Connecticut Attorney General's Office

Press Release

Attorney General, OCC To Seek Reversal Of Draft DPUC Decision Failing To Enforce State Standards For AT&T

May 29, 2009

Attorney General Richard Blumenthal and Consumer Counsel Mary Healey said today they will fight to reverse a draft Department of Public Utility Control (DPUC) decision letting AT&T off the hook for failing since 2001 to meet minimum state requirements for phone repair.

Communications Workers of America Local 1298 President Bill Henderson joined Blumenthal and Healey in condemning the decision and calling for its reversal.

The DPUC requires AT&T to fix 90 percent of out-of-service phones within 24 hours, a standard that the company has failed since 2001 to meet. Blumenthal and Henderson, who both blames repeated layoffs for the company's failure to meet the standard, called on the DPUC to enforce the standard and fine the company up to millions of dollars.

In a draft decision, the DPUC agreed that AT&T has failed to meet its requirements, but concluded that the standards are outmoded and declined to enforce them or impose a significant fine.

Blumenthal said, "This decision is a barely slap on the wrist to AT&T -- more like a pat on the head -- and a stinging whack at consumers. I will fight this deeply disappointing draft decision, which gives AT&T a pass on compliance with state service standards. I will file strong exceptions seeking reconsideration and reversal.

"The DPUC agreed with my office that AT&T has failed since 2001 to meet the most important service standard -- requiring timely repair of nonworking phones -- but then inexplicably and illogically let the company off the hook with barely a rebuke. Faced with massive failure to follow its rules, the DPUC's reaction appears to be stunning indifference. The penalty is in name only.

"AT&T's failure to follow the rules -- requiring that 90 percent of phones of out-of-service phones be fixed within 24 hours -- endangers the public, especially seniors and handicapped dependent on landlines for necessities and emergencies. Live phone lines are vital lifelines that AT&T is failing to fix, leaving our most vulnerable citizens isolated and endangered.

"This failure to meet state repair standards is directly attributable to AT&T's repeated layoffs -- 1,300 jobs over recent years -- starving the company of workers needed to maintain its system. DPUC's draft decision unjustly rewards AT&T's pernicious policy of sacrificing service for profits.

"I will fight to undo this tentative decision and compel the company to meet its service obligations, as well as impose serious and significant fines for its years long flouting of DPUC rules," Blumenthal added.

Healey said, "The combination of the Office of Consumer Counsel (OCC) representing ratepayers, the Attorney General representing all citizens of this state, and the CWA representing the heart and soul of AT&T should have had the desired effect: to prompt the DPUC to act pursuant to its statutory authority and obligation to force AT&T to comply with the express standards of performance that have been on the books for a decade or more. AT&T has failed to meet the most basic standard of customer service, keeping people's phones operating, for over 8 years now. AT&T's failure to meet that standard is completely unacceptable, and the DPUC's failure to enforce that standard for 8 years is equally unacceptable. For the DPUC to now indicate that it is leaning toward accepting AT&T's claim that it shouldn't be penalized because that standard is too high is indefensible under law.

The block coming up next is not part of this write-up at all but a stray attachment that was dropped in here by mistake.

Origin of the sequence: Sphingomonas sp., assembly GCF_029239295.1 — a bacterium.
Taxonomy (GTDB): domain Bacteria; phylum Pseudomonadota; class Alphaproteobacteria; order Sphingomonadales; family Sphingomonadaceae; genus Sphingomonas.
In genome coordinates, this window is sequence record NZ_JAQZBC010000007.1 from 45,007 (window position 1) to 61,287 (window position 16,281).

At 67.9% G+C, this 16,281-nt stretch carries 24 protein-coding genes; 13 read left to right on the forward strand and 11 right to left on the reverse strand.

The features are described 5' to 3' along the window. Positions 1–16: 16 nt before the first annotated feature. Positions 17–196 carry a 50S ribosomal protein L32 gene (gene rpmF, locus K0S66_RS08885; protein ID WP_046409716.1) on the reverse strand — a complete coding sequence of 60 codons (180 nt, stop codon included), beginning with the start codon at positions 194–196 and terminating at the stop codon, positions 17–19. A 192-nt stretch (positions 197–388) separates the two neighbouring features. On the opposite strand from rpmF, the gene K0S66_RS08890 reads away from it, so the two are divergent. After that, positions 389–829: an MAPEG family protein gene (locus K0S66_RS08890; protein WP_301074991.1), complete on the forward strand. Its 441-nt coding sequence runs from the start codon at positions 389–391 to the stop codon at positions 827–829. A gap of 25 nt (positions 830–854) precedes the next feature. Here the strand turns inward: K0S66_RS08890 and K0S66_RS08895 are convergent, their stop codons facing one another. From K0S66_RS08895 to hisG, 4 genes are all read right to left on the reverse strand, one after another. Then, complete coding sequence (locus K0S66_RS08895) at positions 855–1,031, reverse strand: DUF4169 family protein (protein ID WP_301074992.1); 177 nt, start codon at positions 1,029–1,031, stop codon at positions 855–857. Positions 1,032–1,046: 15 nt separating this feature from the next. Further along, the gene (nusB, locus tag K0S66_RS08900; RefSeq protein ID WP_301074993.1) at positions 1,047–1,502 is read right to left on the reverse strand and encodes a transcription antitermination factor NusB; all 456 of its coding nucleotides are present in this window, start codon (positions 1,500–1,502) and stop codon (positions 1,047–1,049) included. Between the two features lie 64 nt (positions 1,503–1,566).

"The OCC petitioned the DPUC to open this docket nearly a year ago out of frustration and anger over the lack of attention to the failure of the largest utility in Connecticut, indeed one of the largest corporations in the world, to fix ratepayer's phones with 24 hours. The draft decision just issued by the DPUC similarly fails the interests of ratepayers and public policy in general.

"The standard requiring customers' phones to be fixed within 24 hours is not too high. AT&T's performance is too poor. The DPUC has an obligation to the people of this state to assure ratepayers that their hard-earned dollars do not merely fill the coffers of AT&T, but that the service quality they expect is delivered, fairly and consistently," Healey added.

Henderson said, "The DPUC's recent decision borders on scandalous and absurd. AT&T has failed to meet the service requirements for the state of Connecticut for 90 consecutive months and at the same time has reduced its workforce by over 1,300 jobs. Connecticut jobs have been and are being shipped out of state to the Philippines, Canada, Ohio, Texas and Tennessee. You can't provide good service from the Philippines to our customers in Connecticut. It's time for the DPUC to step up and take charge and make AT&T provide good service to the people of Connecticut."

Healey thanked the craftspeople of the Communications Workers of America for standing with us in fighting back against the poor service quality provided by AT&T. The craftspeople clearly take pride in their work and are of course ready to provide customer satisfaction at the highest standard possible. Additionally, we want to thank the attorney general for lending his eloquence and authority to this battle from the start.